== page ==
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The Most Important Takeaway From GE's Latest Presentation

John Bromels, The Motley Fool

After keeping its collective head down for months, General Electric's (NYSE: GE) management team has started to put itself out there, offering numerous conference calls, presentations, and Q&A sessions to promote its plans for the company.

On March 5, CEO Larry Culp presented at the JPMorgan Aviation, Transportation and Industrials Conference. The company issued guidance on March 14. And on March 19, it was CFO Jamie Miller's turn to make a presentation at the Bank of America Merrill Lynch Global Industrials and EU Autos Conference.

In this, her first presentation during Culp's tenure, Miller largely repeated the same talking points Culp had used. But there was one important point that many investors might have missed that doesn't bode well for the company.

Silhouettes of fans making upset gestures in a sports stadium.

Declaring a "reset year" is a way to indicate underperformance for both sports teams and companies. Image source: Getty Images.

The reset year

Culp used the term "reset" in his presentation, and many news outlets picked up on it, dubbing 2019 a "'reset' year" for the company. In her presentation, Miller used the term "reset year" multiple times. That might give investors the impression that in just nine months or so, the company's problems will be essentially memories. Here's the thing, though: "Reset years" often take more than a year.

In sports, a team will sometimes dub a year a "reset year," which is its way of telling fans not to expect too much from what's often a depleted or youth-heavy roster. The implication is that after a lousy season, the noobies will have gotten enough pro experience under their belts to start playing better.

Here in Cincinnati, our "lovable losers" baseball team, the Reds, declared that 2017 was a "reset year," featuring a much younger roster and, in particular, several new members of the pitching staff. Sure enough, the team finished at the bottom of its division. But then 2018 rolled around, and those now-seasoned players managed to...again finish at the bottom of the division, with a worse record than the prior season. Oh well, there's always next year.

But that may not be the case for GE.

There's always the year after next year

In her presentation, Miller seemed to imply on several occasions that 2020 wasn't shaping up to be all that great for the company either. Based on her comments, investors probably shouldn't expect much from GE until 2021. That's longer than many investors may want to wait.

For example, while Miller stated that Q1 2019 is expected to be the company's weakest quarter of the year -- implying subsequent improvement -- the company is still almost certain to be cash flow negative for 2019 and is only projecting "positive cash flow" (which could be $1) in 2020.

When discussing the company's deleveraging efforts, Miller pointed out that the company has "$25 billion of debt maturing in 2019 and 2020," after which (i.e., in 2021) the company will be in a much better situation. She then brought up that preferred stock from GE Capital will move to the parent company in 2021, further improving the company's financial situation.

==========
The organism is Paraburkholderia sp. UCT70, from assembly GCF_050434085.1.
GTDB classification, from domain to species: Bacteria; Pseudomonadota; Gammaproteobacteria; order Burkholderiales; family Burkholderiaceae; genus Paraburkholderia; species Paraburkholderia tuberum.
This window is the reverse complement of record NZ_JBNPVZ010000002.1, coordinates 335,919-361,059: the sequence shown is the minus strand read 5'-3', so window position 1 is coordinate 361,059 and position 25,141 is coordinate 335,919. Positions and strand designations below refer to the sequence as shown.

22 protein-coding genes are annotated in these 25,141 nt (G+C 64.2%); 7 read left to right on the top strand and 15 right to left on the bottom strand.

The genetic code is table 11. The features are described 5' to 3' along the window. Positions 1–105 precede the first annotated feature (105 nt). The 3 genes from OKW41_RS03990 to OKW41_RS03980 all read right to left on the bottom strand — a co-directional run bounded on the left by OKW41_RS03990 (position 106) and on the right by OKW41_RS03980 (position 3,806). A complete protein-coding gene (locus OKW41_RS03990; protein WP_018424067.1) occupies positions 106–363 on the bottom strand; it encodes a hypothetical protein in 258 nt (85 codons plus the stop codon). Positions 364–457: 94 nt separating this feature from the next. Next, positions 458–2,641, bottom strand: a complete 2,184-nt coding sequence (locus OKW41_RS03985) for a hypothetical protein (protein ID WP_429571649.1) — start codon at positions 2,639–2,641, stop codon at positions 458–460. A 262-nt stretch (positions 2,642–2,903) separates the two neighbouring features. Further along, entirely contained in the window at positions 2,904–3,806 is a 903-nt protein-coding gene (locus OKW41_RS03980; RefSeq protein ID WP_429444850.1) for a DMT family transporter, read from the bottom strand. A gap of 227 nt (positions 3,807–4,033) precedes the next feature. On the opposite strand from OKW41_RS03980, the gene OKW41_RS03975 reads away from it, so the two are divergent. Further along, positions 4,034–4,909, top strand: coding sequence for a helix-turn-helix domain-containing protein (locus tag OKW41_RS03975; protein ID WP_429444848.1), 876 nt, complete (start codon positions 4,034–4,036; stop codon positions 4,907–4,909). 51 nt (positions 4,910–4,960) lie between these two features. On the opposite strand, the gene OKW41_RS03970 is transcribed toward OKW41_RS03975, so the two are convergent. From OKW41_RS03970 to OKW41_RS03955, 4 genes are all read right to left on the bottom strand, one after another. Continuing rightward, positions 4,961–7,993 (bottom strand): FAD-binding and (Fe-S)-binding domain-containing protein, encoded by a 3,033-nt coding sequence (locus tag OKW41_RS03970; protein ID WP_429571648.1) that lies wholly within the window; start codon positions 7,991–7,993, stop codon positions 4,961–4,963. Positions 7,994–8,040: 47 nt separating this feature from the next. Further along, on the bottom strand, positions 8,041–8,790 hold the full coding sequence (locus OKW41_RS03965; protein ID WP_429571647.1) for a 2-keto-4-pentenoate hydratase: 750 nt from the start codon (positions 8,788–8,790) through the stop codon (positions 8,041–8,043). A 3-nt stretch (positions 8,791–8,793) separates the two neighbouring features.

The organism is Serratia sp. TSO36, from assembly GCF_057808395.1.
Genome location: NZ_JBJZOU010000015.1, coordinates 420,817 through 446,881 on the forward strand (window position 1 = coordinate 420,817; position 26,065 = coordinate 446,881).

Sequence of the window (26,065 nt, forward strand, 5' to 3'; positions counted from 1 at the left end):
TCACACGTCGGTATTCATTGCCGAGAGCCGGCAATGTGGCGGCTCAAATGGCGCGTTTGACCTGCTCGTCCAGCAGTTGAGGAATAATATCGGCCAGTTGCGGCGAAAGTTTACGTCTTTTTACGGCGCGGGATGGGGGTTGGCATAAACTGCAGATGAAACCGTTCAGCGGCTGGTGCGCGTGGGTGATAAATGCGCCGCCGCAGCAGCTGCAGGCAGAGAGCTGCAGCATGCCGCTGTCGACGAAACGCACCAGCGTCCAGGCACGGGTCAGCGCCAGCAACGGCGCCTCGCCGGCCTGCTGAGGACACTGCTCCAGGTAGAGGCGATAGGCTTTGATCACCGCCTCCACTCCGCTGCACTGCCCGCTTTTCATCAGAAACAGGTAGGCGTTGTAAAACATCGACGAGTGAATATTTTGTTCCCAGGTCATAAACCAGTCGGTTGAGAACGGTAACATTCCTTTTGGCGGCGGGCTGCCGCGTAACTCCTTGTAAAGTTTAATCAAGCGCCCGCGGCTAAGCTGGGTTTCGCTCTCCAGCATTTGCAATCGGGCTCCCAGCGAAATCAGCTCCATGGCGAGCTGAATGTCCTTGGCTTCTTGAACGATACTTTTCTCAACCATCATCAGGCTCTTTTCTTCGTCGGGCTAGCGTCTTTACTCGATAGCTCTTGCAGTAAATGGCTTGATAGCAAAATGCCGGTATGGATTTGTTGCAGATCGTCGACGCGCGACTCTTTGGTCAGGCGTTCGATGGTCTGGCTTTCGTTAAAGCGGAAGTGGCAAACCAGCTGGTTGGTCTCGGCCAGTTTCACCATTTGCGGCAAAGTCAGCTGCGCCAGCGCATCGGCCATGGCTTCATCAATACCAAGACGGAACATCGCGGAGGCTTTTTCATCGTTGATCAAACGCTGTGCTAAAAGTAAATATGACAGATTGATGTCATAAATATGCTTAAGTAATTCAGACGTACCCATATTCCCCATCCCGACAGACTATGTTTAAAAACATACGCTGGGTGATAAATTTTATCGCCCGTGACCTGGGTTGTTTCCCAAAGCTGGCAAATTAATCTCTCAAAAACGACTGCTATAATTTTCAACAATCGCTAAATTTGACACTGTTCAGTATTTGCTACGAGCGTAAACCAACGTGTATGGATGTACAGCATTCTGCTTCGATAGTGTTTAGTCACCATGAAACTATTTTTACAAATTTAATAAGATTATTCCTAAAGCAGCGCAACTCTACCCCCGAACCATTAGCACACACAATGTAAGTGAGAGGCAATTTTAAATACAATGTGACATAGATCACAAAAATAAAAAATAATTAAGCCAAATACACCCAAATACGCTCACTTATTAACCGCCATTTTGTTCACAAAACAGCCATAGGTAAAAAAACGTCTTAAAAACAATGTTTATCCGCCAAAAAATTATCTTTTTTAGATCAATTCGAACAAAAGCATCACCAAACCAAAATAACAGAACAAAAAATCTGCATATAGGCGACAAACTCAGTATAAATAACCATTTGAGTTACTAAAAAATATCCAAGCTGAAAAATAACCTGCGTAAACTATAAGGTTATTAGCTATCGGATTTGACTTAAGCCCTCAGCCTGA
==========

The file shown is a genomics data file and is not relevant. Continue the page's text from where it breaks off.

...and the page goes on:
As for the perennial thorn in GE's side, its Power division, Miller said that the first step "beyond 2019" is earnings improvement. Then she spoke about the legacy costs that the company inherited from its acquisition of Alstom's Power unit as an "inheritance tax" that will "run off over the next two years."

Put together, this all seems to indicate that a serious recovery won't begin at GE until 2021.

On the same page

This pretty much aligns with the messages that have come from the company in recent presentations. The company's guidance suggested that while free cash flow would see "significant improvement" in 2020, that's as compared to 2019's projection of negative free cash flow. The company didn't guide toward "acceleration" until 2021.

What's worrisome is that if the real turnaround doesn't show up until 2021, it may be too late to rescue GE's credit rating. The three major credit ratings agencies -- Standard & Poor's, Fitch Ratings, and Moody's -- have already taken away GE's "A" rating, with the company's debt now rated BBB+/Baa1. Fitch has been making noise that it may have to downgrade GE's debt again if it doesn't look like GE Power will break even and improve its margins by 2020 -- which at this point isn't looking too likely.

Of course, nobody knows how the market might react to such a downgrade...or how it might react to any other developments (good or bad) that arise in the next two years. But with a dividend yield of (currently) 0.4%, is it worth the wait?

Investor takeaway

As in any turnaround story, there's a lot of risk involved here. I'm not convinced the risks -- a potential credit downgrade, substantial improvement in the power market, any number of other unknowns -- are worth it. You have to consider that even if all goes according to plan, it will take nearly two years to see meaningful improvement, for which you'll be earning a paltry dividend yield.

Being a GE investor is a lot like being a Reds fan (I'm both): It takes a lot of patience and doesn't guarantee any reward. For those who can stomach those conditions, it may (eventually) be worth it. But right now, I think there are better places for your money in the industrial space.

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John Bromels owns shares of General Electric. The Motley Fool owns shares of and recommends Moody's. The Motley Fool owns shares of General Electric. The Motley Fool has a disclosure policy.